It is the world’s longest river; a 7,000km life-line for almost 400 million people.
Flowing north, the Nile runs through 11 countries, including South Sudan, from the highlands in the heart of Africa to the shores of the Mediterranean Sea.
It is a source of sustenance, but also of tension – and even potential conflict.
For centuries, Egypt has sought to be Master of the Nile – seeking to tame the river’s unpredictable flow and ensure exclusive control over its use.
“We are wholly dependent on the Nile. We have no other water sources. So, the truth is any threat against the Nile waters will result in the reduction of Egypt’s share. This would threaten us with thirst and death …. We don’t have hostile intentions against anyone. We don’t go to war just for the sake of fighting. But if someone is going to stop the water, Egypt will die of thirst. Then we will fight … with all means available”
Hussam Swailam, former Egyptian military general
But today, countries upstream are challenging this dominance and are pushing for a greater say and greater share of the River Nile.
“I know that some people in Egypt have old-fashioned ideas based on the assumption that the Nile water belongs to them and that Egypt has the right to decide … who gets what of the Nile water and that the upper riparian countries are unable to use the Nile water because they will be unstable and because they will be poor. These circumstances have changed and changed forever”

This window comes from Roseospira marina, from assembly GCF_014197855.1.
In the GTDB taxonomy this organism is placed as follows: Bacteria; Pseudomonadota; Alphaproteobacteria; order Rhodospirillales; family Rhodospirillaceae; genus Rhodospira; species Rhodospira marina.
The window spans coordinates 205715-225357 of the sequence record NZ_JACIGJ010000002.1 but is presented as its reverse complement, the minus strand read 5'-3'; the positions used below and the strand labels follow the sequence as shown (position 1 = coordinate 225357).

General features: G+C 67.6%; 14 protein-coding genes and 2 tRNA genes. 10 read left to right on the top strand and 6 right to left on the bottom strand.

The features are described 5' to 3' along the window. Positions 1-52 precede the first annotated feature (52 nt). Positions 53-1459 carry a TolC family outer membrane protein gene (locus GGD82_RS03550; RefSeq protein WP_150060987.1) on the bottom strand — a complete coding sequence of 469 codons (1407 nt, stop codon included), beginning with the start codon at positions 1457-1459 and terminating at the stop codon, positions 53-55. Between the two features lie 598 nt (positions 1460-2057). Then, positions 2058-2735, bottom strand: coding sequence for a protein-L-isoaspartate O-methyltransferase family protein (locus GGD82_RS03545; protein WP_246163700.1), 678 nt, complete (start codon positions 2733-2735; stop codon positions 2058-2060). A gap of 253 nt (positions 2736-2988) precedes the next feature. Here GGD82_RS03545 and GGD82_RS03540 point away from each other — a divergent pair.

Meles Zenawi, Ethiopian prime minister
This three-part series examines the historical roots and present-day realities of the Struggle Over the Nile – exploring the efforts of some to tame the unpredictable river, the colonial decisions that remain a point of bitter dispute and the geopolitical rivalries playing out today.
‘Africa’s large dams have not reversed poverty, they have not dramatically increased electricity rates, they have not dramatically improved water supply for people living there … What they have done is help create small industrial economy that tends to be companies from Europe and elsewhere and so these benefits are really really concentrated in a very small elite.’